• Open Access English
    Authors: 
    Shevtsova, Iuliia; Herzschuh, Ulrike; Heim, Birgit; Kruse, Stefan;
    Publisher: Zenodo
    Project: EC | GlacialLegacy (772852)

    The elevation was accessed for the area of interest in 90 m spatial resolution from the TanDEM-X 90 m digital elevation model (DEM) product (Krieger et al, 2013). Prior to spatial topographical parameters extraction, the DEM was resampled from the 90-m cell spacing to a 30-m resolution. The result was classified into 589 different possible combinations of elevation, slope angle, aspect. For the classification we used the possible combinations of elevation, slope, and aspect which were grouped into the following categories: Elevation: 0-400 m 400-450m 450-500m 500-600m 600-650m 650-700m 700-1000m 1000-1500m Slope: 0-2° 2-4° 4-6° 6-8° 8-10° 10-12° 12-16° 16-18° 18-20° 20-25° 25-50° Aspect: 0-45° 45-90° 90-135° 135-180° 180-225° 225-270° 270-315° 315-360° Format: Geotiff; projection UTM58N and 30x30 m tiles; extent: 642010.1, 654910.1, 7462218, 7492908 m (xmin, xmax, ymin, ymax) {"references": ["Krieger G, Zink M, Bachmann M, Br\u00e4utigam B, Schulze D, Martone M, Rizzoli P, Steinbrecher U, Antony JW, De Zan F, Hajnsek I, Papathanassiou K, Kugler F, Rodriguez Cassola M, Younis M, Baumgartner S, L\u00f3pez-Dekker P, Prats P, Moreira A: TanDEM-X: a radar interferometer with two formation-flying satellites. Acta Astronautica, 89, 83\u201398, https://doi.org/10.1016/j.actaastro.2013.03.008, 2013."]} This work has been supported by the German Federal Ministry of Education and Research (BMBF), which enabled the Russian-German research programme "Kohlenstoff im Permafrost KoPf" (grant no. 03F0764A), by the Initiative and Networking Fund of the Helmholtz Association and by the ERC consolidator grant Glacial Legacy of Ulrike Herzschuh (grant no. 772852).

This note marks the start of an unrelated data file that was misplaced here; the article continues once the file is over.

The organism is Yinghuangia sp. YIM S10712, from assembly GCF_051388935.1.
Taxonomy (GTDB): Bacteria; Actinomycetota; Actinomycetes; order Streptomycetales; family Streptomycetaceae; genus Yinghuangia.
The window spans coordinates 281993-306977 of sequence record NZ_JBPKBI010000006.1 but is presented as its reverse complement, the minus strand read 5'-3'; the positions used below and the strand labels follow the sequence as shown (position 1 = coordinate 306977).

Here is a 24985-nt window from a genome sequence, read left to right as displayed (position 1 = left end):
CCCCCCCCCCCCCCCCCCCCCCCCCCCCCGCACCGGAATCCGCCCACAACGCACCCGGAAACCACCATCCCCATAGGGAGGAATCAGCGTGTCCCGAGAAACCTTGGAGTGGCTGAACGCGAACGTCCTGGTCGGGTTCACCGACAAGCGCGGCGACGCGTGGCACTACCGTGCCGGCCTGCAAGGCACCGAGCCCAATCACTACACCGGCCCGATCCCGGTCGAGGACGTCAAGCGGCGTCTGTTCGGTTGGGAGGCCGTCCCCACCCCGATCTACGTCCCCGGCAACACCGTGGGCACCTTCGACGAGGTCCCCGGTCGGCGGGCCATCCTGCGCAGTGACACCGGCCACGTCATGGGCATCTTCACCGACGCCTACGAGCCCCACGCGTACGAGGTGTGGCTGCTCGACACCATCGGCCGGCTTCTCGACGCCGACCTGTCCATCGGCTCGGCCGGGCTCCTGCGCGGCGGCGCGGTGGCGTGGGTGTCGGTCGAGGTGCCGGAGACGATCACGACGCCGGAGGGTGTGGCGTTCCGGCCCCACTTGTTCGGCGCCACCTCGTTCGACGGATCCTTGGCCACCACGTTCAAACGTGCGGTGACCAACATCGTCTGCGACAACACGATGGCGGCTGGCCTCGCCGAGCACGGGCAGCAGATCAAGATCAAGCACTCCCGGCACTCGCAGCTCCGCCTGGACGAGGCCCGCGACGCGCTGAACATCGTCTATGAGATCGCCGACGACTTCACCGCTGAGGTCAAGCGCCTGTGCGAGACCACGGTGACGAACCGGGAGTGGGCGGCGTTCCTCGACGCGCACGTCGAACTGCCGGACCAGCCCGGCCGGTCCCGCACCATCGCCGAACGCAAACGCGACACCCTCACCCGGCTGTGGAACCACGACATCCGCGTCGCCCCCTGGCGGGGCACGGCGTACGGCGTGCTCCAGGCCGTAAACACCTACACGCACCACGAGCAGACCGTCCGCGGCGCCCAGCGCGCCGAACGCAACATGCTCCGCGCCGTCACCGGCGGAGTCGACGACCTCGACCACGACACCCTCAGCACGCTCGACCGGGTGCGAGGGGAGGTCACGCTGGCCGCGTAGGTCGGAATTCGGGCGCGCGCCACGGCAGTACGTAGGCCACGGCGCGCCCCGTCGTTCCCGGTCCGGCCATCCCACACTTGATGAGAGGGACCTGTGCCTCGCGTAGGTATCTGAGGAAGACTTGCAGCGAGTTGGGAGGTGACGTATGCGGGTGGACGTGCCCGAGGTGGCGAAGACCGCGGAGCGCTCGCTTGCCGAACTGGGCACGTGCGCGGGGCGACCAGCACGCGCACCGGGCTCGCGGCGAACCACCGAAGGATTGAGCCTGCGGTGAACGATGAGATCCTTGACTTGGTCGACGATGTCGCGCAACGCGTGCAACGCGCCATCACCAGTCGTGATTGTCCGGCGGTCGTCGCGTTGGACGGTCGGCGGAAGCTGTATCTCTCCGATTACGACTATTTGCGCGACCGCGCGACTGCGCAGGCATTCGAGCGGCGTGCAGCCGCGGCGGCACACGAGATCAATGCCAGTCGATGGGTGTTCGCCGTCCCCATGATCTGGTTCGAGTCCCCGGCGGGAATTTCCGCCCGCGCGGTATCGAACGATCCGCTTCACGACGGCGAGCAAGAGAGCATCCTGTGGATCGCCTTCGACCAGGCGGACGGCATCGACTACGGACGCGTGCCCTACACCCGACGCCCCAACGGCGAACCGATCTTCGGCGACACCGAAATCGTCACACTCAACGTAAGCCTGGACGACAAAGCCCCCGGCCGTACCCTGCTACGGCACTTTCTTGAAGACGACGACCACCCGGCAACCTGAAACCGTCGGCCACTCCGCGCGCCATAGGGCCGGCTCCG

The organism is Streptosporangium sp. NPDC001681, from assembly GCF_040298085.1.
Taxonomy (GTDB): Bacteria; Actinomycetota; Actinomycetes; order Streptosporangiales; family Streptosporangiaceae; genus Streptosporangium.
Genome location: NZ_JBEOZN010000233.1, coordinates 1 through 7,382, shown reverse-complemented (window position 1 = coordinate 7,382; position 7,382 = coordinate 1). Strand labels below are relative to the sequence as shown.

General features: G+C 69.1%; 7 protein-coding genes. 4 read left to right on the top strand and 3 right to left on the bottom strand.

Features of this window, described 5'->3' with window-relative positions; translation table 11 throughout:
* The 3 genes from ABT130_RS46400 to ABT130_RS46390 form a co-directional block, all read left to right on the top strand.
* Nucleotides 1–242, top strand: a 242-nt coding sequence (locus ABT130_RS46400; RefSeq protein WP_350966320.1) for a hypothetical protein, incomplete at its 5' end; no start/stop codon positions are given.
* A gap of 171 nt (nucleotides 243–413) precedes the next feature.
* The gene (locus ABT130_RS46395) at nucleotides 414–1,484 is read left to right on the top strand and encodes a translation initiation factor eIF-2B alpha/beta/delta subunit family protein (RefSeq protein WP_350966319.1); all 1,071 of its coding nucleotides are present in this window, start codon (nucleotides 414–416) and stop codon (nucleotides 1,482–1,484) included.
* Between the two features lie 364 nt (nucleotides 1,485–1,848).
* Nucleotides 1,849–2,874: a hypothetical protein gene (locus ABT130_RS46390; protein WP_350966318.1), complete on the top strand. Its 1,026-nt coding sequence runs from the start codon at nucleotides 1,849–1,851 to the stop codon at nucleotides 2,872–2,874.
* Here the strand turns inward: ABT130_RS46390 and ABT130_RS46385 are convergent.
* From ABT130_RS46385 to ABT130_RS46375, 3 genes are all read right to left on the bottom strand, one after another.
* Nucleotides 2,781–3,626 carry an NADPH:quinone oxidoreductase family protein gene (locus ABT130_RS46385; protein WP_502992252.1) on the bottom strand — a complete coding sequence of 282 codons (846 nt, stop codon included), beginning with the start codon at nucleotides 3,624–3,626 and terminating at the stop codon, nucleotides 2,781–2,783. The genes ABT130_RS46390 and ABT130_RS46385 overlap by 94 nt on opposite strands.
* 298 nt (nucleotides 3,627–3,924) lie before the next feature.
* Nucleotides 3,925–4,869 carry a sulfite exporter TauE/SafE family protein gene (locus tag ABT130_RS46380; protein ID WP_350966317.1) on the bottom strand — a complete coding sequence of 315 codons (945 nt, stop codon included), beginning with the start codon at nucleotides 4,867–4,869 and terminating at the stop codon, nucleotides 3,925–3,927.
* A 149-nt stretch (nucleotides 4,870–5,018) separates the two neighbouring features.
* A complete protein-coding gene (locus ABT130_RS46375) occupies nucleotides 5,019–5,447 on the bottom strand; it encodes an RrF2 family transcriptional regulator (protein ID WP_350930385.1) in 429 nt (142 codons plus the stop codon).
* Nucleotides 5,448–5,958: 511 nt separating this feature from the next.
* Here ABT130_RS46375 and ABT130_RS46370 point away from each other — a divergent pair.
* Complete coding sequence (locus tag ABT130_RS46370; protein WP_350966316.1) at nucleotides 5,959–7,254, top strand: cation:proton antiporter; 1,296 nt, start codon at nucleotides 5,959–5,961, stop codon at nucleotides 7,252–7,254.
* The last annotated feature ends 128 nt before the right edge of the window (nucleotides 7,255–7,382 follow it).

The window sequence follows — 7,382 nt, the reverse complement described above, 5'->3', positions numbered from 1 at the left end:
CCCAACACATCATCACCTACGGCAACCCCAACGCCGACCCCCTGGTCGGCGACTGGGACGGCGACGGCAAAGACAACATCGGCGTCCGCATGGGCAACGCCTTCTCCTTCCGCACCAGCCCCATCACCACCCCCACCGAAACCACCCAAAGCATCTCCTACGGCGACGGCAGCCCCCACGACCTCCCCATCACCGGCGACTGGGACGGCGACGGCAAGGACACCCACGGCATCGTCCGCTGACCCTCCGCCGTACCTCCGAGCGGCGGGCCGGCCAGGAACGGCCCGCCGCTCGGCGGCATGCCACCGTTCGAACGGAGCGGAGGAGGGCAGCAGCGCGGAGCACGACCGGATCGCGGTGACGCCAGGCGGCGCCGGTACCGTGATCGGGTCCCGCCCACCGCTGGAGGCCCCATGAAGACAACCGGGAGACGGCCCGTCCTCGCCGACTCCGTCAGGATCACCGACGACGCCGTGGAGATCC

• English
    Authors: 
    Ferreira, Pedro; Ventura, Barbara; Barbieri, Andrea; Da Silva, José P.; Laia, César A. T.; Parola, A. Jorge; Basílio, Nuno;
    Publisher: SupraBank
    Project: FCT | RECI/BBB-BQB/0230/2012 (RECI/BBB-BQB/0230/2012), FCT | SFRH/BPD/84805/2012 (SFRH/BPD/84805/2012), EC | INFUSION (734834)

    Abstract The discovery of stimuli-responsive high affinity host–guest pairs with potential applications under biologically relevant conditions is a challenging goal. This work reports a high-affini...

  • English
    Authors: 
    Körner, Mareike; Brandt, Peter; Dengler, Marcus;
    Publisher: PANGAEA - Data Publisher for Earth & Environmental Science
    Project: EC | TRIATLAS (817578)

    The tropical Angolan upwelling system is a highly productive ecosystem with a distinct seasonal cycle in surface temperature and primary production. The lowest sea surface temperature, strongest cross-shore temperature gradient, and maximum productivity occur in austral winter when seasonally prevailing upwelling favorable winds are weakest. A multi cruise dataset of microstructure profiles collected between 2013 and 2022 in the tropical Angolan upwelling system was used to analyze the importance of mixing for cooling of the mixed layer. The data were collected during six cruises on board of the R/V Meteor. The results show that cooling due to turbulent heat fluxes at the base of the mixed layer is an important cooling term. This turbulent cooling, that is strongest in shallow shelf regions, is capable of explaining the observed negative cross-shore temperature gradient.

  • Open Access English
    Authors: 
    Waelbroeck, Claire; Tjiputra, Jerry; Guo, Chuncheng; Nisancioglu, Kerim H.; Jansen, Eystein; Vazquez Riveiros, Natalia; Toucanne, Samuel; Eynaud, Frédérique; Rossignol, Linda; Dewilde, Fabien; +3 more
    Project: EC | ICE2ICE (610055), EC | ACCLIMATE (339108)